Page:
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NGOs urge ICERD to address “multiple and contemporary forms of racism”

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FORUM-ASIA, along with three other international organisations working on racial discrimination, presented a joint statement on the Substantive Session of the Preparatory Committee on the Durban Review Conference in its first session on 24 April, 2008, calling for the ICERD in the “broadest possible way” to deal with multiple and contemporary forms of racism, including caste-based discrimination which affects 260 million people globally.

A Joint Statement on Item 6: Objective No. 2 of the Durban Review Conference

“To assess the effectiveness of the existing Durban follow-up mechanisms and other relevant United Nations mechanisms dealing with the issue of racism, racial discrimination, xenophobia and related intolerance in order to enhance them”

By The Lutheran World Federation, International Movement against Discrimination and All forms of Racism, Asian Forum for Human Rights and Development (FORUM-ASIA), and Pax Romana at the 1st Substantive Session of the Preparatory Committee of Durban Review Conference on April 24, 2008

Madam Chairperson:

Caste-based discrimination is a reality that affects an estimated, or perhaps more than, 260 million people across the globe. It is not an issue that should be mired in any kind of controversy regarding its coverage or non-coverage under the International Convention for Elimination of Racial Discrimination (ICERD) any more. The fact that a large chunk of humanity in South Asian countries, Buraku people in Japan and similar social groups in many African countries do face multiple forms of discrimination should be a ground good enough for being covered under the Durban follow-up mechanisms and also UN Human Rights mechanisms.

The global character of caste or work and descent-based discrimination has been very clearly established by the affirmation of UN Treaty bodies like the Committee on the Elimination of Racial Discrimination under General Recommendation No. 29 and also through examination of countries like India, Nigeria, Nepal, and Yemen in recent years. Other Treaty Bodies like the Human Rights Committee, the Committee on Elimination of Discrimination against Women, Child Rights Committee, Committee against Torture and Charter bodies like the Sub-Commission on Promotion and Protection of Human Rights, and several Special Procedures have explicitly recognized this kind of discrimination to be in violation of international human rights law and impressed upon the respective governments in the caste-affected countries about the urgent need for combating it, including utilizing international human rights mechanisms.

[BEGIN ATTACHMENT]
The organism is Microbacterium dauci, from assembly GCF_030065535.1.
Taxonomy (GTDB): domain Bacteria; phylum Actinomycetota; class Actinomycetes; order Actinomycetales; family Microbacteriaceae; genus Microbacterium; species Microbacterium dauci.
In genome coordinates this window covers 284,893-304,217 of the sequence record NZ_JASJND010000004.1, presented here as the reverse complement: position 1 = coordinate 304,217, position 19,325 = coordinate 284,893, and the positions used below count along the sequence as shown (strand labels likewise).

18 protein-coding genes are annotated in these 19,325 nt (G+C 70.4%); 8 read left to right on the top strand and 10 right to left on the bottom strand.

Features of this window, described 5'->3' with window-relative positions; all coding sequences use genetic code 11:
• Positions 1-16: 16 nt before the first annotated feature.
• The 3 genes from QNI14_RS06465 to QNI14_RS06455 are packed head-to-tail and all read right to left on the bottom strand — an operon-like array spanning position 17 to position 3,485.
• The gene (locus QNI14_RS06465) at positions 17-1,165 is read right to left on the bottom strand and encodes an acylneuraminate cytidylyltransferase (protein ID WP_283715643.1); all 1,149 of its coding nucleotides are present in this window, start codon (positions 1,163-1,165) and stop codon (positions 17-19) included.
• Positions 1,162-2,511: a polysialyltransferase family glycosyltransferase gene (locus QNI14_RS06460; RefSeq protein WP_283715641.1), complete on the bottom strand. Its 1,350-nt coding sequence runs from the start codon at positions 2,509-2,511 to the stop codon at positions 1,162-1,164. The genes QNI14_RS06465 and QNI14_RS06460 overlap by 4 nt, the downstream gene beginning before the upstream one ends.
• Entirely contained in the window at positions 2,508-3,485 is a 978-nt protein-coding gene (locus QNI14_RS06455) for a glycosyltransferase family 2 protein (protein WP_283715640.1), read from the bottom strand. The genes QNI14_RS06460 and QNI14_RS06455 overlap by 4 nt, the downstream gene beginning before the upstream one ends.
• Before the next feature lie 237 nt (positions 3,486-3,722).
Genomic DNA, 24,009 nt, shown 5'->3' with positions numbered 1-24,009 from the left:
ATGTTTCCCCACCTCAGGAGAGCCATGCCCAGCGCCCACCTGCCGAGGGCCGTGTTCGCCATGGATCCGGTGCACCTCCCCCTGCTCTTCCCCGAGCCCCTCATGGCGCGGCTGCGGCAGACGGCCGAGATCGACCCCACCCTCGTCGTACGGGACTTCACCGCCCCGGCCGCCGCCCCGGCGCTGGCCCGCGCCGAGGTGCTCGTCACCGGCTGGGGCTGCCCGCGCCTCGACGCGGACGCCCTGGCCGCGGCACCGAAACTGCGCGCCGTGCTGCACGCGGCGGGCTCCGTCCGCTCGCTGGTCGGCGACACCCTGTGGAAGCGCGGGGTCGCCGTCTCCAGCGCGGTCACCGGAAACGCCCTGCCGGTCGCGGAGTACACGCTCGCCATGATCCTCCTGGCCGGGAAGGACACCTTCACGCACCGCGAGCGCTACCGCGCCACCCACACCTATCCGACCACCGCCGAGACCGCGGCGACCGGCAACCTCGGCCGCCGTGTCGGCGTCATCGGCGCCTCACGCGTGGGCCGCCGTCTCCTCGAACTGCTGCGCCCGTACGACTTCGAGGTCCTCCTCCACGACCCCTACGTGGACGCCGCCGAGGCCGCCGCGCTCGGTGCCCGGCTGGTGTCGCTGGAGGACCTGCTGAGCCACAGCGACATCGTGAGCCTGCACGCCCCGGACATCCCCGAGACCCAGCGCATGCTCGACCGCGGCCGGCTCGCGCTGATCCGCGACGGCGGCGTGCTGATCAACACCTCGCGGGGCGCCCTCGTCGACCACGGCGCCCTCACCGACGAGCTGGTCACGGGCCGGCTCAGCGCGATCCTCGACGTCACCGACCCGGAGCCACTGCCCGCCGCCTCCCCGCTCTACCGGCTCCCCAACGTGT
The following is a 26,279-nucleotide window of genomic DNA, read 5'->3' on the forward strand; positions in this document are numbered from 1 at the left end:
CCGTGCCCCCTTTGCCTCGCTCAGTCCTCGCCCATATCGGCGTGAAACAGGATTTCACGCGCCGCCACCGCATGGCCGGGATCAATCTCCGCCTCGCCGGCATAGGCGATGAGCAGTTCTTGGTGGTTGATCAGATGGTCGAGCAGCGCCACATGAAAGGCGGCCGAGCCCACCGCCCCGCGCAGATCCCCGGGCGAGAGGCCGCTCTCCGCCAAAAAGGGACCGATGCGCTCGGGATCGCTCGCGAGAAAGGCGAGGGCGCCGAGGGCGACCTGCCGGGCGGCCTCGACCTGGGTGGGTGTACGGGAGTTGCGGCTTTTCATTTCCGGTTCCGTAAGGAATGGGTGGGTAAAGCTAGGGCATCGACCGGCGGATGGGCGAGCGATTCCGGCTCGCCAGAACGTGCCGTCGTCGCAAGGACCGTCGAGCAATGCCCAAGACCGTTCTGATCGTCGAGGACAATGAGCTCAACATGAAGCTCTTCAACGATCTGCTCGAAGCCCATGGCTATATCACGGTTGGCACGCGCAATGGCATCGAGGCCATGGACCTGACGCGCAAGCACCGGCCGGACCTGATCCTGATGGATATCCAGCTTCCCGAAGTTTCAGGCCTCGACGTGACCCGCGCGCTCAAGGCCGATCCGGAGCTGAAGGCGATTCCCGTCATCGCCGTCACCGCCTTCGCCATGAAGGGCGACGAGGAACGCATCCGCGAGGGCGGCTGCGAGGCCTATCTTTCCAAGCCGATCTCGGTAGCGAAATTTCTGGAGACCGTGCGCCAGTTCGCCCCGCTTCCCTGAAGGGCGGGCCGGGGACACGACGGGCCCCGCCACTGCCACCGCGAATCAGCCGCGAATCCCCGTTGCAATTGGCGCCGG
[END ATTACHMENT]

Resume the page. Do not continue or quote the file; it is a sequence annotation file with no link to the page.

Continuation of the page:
While presenting his report at the 7th session of the Human Rights Council, Mr. Doudou Dienne, the Special Rapporteur on contemporary forms of racism said: “Since the World Conference against Racism in Durban, the issue of discrimination on the grounds of caste has been on the international agenda. Despite the objection of some member states, the main human rights bodies working in the area of racism and discrimination have stated clearly that prohibition of this type of discrimination falls within the scope of existing instruments, in particular the International Convention on the Elimination of All Forms of Racial Discrimination.” He further added that in this context, women and girls were victims of multiple discrimination, including in certain cases sexual exploitation or forced prostitution. These specific examples of dual discrimination were already acknowledged in the Durban Declaration and Programme of Action, which states that “racial discrimination, xenophobia and related intolerance reveal themselves in a differentiated manner for women and girls, and can be among the factors leading to a deterioration in their living conditions, poverty, violence, multiple forms of discrimination, and the limitation or denial of their human rights”. Meaningful work in the areas of legislation, the judiciary and education must be accompanied by strong political will to put an end to this form of discrimination.

CERD’s contribution under Agenda Item No. 6 of the Provisional Agenda for the Preparatory Committee Meeting and the Durban Review Conference has also emphasized the need to interpret ICERD in a broadest possible way so that it is able to address multiple and contemporary forms of racism. CERD notes also that “in order to assist States in understanding the scope of discrimination covered by ICERD, the Committee has adopted three important general recommendations since 2001 on contemporary manifestations of racism … xenophobia and related intolerance and requests their submission for consideration to the Durban Review Conference”, going on to specifically mention General Recommendation 29 on descent-based discrimination.

Madam Chairperson:

This statement clearly indicates that, in CERD’s view, both descent-based discrimination and their general recommendation on this topic should be included in the agenda for the Durban Review Conference, under Objective 2 of the Conference, as a valid ground for their inclusion under Durban follow-up mechanisms as well as for other UN human rights mechanisms.